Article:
Tuesday, April 16, 2013

Tried It Tuesday: Tracking Observational Data

It doesn't feel right to just launch into this post the way I drafted it.  I'm completely heartbroken over yesterday's events at the Boston Marathon.  I've been a runner since my first little one was born and I earned the title marathoner last October.  The marathon is an unbelievable event.  And the finish line is a magical place.  My heart goes out to everyone who was there yesterday.
I don't have 26.2 miles in my legs, but I did run 2.62 in honor of the victims.
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  Tried It Tuesday: Tracking Observational Data
Yuck.  I kind of hate that title.  It's so much jargon!  But I think it pretty accurately describes what I want to share with your for this week's Tried It Tuesday!

I think some of the best data you can get from kids is via observation.  Classwork errors are so important because they give us that low risk opportunity to teach students as they make mistakes.  And if your school is anything like mine is, keeping track of data is a huge focus.  I'm sort of at peace with how I track and analyze my students' performance on formal assessments, but having something to put in my data binder based on their everyday work is still puzzling me.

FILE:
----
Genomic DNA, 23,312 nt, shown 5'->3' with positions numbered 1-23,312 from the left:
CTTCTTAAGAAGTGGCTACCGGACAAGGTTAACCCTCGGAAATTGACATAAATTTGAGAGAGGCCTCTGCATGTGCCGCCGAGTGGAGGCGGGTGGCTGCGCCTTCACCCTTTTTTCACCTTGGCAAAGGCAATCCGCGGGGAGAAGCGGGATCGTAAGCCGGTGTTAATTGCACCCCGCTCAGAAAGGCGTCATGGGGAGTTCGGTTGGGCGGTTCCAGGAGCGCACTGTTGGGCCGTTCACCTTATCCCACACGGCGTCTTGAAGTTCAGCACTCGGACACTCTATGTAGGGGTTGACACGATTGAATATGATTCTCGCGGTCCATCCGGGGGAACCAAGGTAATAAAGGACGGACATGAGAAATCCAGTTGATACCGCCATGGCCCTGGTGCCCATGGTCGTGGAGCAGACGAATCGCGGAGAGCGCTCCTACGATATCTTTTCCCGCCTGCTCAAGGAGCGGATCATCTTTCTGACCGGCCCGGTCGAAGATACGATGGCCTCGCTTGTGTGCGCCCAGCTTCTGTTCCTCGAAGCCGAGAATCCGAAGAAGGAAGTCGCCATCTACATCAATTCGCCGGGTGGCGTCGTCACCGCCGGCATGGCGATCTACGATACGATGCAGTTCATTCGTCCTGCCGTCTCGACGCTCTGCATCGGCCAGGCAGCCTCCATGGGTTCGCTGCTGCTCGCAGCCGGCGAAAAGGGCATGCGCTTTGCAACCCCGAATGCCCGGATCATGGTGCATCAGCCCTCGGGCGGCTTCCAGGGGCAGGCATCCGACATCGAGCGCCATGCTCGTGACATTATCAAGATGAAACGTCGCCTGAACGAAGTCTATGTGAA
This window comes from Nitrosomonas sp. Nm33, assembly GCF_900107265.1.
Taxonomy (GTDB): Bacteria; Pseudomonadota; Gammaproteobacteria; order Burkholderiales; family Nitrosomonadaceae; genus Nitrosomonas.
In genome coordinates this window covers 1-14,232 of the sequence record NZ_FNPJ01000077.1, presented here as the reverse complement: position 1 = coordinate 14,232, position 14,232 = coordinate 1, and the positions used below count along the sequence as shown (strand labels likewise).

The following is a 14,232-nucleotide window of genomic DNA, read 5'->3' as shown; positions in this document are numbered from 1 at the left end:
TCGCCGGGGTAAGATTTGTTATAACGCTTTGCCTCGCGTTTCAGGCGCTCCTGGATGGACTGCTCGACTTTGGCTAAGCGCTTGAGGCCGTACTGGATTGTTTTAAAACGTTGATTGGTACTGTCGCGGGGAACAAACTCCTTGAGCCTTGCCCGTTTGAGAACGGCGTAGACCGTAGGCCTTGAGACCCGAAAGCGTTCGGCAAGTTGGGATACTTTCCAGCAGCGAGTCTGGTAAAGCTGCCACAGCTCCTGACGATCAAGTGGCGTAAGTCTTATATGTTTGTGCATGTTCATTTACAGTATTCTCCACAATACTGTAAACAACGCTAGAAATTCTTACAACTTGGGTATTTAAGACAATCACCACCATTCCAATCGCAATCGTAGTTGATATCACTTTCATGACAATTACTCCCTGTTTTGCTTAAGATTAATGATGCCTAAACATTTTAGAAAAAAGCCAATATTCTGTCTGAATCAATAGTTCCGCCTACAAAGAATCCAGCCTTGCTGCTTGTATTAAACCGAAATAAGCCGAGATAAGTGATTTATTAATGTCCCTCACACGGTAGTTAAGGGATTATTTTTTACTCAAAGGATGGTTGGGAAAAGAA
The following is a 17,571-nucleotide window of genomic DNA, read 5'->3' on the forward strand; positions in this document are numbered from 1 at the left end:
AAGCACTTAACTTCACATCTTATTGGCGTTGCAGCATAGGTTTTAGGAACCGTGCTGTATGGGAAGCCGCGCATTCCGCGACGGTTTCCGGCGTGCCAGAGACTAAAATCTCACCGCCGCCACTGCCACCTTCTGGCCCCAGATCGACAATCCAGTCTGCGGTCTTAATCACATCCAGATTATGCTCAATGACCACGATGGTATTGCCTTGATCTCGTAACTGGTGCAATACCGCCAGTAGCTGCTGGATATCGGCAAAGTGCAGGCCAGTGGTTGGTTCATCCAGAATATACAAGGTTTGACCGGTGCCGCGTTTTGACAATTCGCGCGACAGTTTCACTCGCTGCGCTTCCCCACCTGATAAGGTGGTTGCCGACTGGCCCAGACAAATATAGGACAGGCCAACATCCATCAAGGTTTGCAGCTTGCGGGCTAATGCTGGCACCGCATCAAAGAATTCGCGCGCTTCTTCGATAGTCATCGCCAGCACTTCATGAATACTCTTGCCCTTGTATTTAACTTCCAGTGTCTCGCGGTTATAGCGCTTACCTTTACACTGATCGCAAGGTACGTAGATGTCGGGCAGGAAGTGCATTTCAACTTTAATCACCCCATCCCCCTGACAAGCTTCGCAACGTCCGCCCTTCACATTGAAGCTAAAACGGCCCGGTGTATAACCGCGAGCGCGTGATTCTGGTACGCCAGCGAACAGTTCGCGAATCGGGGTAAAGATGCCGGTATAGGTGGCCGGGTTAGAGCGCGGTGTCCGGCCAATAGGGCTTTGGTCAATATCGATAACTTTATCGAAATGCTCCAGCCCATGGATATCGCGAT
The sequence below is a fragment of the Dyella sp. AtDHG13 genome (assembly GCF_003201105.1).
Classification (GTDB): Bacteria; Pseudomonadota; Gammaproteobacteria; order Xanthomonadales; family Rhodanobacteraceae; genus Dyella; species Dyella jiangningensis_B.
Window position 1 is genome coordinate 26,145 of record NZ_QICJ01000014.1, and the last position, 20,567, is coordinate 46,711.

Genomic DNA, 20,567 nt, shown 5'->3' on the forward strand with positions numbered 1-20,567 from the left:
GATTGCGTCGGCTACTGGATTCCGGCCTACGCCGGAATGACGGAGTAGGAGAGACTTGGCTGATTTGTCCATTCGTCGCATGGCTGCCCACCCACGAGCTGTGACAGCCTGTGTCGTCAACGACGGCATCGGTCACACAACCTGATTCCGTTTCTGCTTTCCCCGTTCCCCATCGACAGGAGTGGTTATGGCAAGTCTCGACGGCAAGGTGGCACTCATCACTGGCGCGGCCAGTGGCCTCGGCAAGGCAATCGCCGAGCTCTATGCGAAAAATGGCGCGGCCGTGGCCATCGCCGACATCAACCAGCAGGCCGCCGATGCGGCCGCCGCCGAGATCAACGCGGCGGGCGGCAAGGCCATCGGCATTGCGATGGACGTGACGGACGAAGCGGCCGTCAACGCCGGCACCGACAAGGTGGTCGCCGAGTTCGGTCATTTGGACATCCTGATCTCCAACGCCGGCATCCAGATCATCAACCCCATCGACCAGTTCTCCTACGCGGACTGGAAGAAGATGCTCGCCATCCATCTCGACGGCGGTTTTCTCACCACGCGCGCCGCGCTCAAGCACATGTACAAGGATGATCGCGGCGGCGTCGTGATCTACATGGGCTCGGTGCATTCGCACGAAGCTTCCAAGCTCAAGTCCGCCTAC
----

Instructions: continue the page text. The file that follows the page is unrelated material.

Last week, when we finished a math task fairly early, I gave my students a mixed review packet and assigned the first three problems.  The problems mirror tasks they might see on their state tests next week.  As I walked from table to table, I noticed a huge number of students made the same error on the first problem.  On a happier note, only one student made an error on the second item!

This is my copy of the student books.  I made an "x" and under that, just jotted down the names of the students who made an error on the first item.  I did the same for the second and the third items.  It's pretty obvious that I need to review the concept of a fraction as division to those students.  I plan to make a few task cards to go into my Mixed Review Math Test Prep task cards to address this. 

When we are all done with this practice, I'll put the entire thing into my data binder with a little sticky to note how I retaught or reviewed  a skill that was a problem for the class.

Here is another example from literacy:

What have you tried lately?  Be sure to link up with Holly at Fourth Grade Flipper!


  1. Wow! You have a lot of paperwork! Yikes! However, I can tell it's really driving your instruction-I liked your photos and post!
    Head Over Heels For Teaching

  2. What a thoughtful post about Boston. My youngest daughter moved to Brooklyn and is commuting to Hunter College to complete her degree. I love the sides of your blog it looks so real.
    First Grade Carousel

  3. Data driven instruction...how many times have I heard that this year? You really do have a great system for tracking your data. I wish I could get there but I have just been drowning this year in my required artifacts and new Core standards and materials. I am pinning this for future use. Thanks so much!
    Fourth Grade Flipper